I have written a lot about greens over the past eight years of the coop. One cup cooked greens typically contains: 20
calories, 1.2 g protein, 4.4 g carbohydrates, 3.5 g dietary fiber, 93%
water, plus Vitamins A and C, folate, potassium, and calcium. "All this -- and TASTE TOO!" Anyway, here's something I wrote in November 2007-- "The feastin season is upon us." You really should try the Cream of Greens soup on that page, it is one of the best recipes I've ever posted. Even people who hate greens like this soup when made with Coop ingredients. BUT, don't freeze greens with cream sauces, freeze the plain cooked greens, THEN add cream sauces when you thaw them for eating later. Cream and cheese and eggs are GREAT with greens. If Wagon Creek has some cream left, by all means substitute that for some of the milk.
Unfortunately the links in that post to "What to do with 20 pounds of ground beef" and the similar one for ground pork are no longer active but the recipe ideas are listed in my post, so that gives you some ideas. As to what to do with 20 pounds of ground beef, that is.
The turkeys are going pretty fast, but as of this writing there remain a few. Greenwood is a new producer and they do on farm processing, so you have to pick up those turkeys directly from them in the parking lot of the operations center. If you've already opened a basket for another pickup site, and want to get one of their turkeys, don't forget to change your pickup site to OKC Central. You do that by opening your shopping cart, and you will see the place for your pickup site on the left side of the page.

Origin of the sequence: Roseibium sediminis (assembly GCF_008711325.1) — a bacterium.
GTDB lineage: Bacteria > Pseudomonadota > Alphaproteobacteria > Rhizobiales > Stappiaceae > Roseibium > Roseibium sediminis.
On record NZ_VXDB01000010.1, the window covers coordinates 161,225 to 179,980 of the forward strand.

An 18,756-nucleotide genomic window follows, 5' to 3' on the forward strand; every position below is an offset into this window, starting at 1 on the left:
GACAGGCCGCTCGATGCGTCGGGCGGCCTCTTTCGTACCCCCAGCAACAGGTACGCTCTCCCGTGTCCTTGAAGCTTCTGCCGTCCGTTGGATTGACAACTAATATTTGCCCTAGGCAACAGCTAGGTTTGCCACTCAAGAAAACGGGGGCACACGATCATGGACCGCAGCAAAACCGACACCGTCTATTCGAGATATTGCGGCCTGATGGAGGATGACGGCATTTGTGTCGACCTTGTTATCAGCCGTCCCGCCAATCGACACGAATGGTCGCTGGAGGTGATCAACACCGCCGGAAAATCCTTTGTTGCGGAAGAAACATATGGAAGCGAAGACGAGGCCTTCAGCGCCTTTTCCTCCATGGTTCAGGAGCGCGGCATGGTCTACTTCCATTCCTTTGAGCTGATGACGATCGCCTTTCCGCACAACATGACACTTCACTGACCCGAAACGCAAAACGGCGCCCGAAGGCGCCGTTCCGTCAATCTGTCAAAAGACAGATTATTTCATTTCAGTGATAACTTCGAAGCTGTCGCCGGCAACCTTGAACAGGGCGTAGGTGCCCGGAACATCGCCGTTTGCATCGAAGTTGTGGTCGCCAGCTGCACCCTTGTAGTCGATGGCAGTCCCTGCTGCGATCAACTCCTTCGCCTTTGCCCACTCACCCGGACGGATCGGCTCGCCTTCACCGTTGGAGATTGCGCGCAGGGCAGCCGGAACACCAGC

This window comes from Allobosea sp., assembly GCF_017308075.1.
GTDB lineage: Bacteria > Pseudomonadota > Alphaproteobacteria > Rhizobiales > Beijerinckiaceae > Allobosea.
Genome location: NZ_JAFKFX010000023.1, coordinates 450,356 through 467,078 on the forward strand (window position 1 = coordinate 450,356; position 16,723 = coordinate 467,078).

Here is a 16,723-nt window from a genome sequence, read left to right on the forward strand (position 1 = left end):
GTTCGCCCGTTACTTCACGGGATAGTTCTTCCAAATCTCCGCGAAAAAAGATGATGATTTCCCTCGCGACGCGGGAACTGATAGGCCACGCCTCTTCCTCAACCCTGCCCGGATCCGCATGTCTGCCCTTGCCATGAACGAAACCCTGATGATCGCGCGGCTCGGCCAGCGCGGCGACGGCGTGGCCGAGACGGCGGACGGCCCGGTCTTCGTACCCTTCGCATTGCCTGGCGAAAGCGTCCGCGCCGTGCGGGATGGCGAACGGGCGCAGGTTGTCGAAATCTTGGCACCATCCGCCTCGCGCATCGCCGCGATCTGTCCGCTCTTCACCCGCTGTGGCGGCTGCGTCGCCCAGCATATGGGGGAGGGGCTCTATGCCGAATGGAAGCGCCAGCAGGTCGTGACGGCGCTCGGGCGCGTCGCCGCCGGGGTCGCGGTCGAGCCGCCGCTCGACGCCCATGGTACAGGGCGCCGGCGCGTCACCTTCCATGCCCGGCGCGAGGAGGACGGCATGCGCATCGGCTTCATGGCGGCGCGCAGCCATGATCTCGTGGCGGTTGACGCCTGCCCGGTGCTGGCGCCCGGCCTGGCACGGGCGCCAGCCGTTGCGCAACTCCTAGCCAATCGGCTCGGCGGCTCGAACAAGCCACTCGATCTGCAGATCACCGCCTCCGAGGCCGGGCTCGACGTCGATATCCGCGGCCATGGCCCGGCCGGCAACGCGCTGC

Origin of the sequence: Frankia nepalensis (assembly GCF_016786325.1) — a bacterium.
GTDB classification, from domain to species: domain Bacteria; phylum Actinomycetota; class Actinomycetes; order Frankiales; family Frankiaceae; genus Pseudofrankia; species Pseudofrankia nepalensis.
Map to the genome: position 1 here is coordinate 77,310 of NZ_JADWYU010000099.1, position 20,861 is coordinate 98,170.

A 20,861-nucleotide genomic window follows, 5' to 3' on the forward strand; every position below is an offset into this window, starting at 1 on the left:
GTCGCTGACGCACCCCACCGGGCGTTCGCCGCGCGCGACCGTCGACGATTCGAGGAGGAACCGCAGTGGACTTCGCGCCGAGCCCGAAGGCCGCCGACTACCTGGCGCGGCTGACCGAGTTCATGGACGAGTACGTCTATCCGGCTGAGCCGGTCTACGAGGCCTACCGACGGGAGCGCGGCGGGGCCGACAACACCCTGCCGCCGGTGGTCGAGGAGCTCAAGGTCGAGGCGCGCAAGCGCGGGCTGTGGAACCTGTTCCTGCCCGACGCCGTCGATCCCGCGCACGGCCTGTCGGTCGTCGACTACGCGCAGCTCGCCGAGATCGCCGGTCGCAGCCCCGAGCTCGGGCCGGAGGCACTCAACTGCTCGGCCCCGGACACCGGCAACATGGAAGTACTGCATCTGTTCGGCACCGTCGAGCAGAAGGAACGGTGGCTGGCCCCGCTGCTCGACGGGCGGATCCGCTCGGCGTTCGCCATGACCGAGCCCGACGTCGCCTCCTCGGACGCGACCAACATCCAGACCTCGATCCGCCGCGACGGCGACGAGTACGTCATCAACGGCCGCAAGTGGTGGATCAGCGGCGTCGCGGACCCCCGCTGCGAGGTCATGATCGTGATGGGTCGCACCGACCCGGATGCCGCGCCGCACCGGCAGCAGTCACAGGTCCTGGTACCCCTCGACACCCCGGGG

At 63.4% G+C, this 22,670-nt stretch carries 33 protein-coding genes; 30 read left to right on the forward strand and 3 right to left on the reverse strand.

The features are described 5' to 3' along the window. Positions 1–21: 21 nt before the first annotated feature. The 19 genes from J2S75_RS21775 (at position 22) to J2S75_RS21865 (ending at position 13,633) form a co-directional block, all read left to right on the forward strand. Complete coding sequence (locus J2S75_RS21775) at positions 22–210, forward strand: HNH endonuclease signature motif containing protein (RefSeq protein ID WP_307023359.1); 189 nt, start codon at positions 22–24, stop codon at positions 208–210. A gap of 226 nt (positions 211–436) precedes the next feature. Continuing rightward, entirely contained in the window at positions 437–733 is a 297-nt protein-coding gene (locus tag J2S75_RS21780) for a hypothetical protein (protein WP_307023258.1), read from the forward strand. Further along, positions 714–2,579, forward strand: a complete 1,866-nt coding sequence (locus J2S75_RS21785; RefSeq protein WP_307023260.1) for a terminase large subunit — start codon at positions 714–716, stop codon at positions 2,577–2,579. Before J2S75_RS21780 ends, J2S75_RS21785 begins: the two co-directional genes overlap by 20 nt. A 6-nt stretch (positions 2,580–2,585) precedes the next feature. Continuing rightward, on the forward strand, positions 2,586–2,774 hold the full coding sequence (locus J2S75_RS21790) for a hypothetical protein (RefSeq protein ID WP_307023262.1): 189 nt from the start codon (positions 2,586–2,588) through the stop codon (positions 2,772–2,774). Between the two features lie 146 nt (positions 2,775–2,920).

There are lots of eggs right now, more than 100 dozen available. As I noted last week, and as one of the producers wrote in their producer notes Tuesday, it's easy to freeze eggs, and you can even dehydrate them yourself. Later this winter, when egg production falls off, you'll wish you had some frozen dozens of eggs stashed in your freezer, so order now and freeze for eating later.
Of course, our meat producers continue to be strong suppliers of the local market. Our local meats offer a great return for the money -- not only do they taste great, buying local meats from our producers' free ranging flocks and herds provides direct support for animal husbandry methods and practices that heal the earth and do not destroy the biosphere. Every dollar spent for supermarket meats is a dollar invested in the environmental ruin of this region. So let's spend our money wisely and buy local meats from free ranging flocks and herds.
I almost forgot -- we have a plethora of pumpkins available this month at great prices. Actually, we have a plethora of plethoras of pumpkins available. So you can make your pumpkin pies this year directly from a pumpkin. Here's all the info you need from the site that taught me -- Pick Your Own!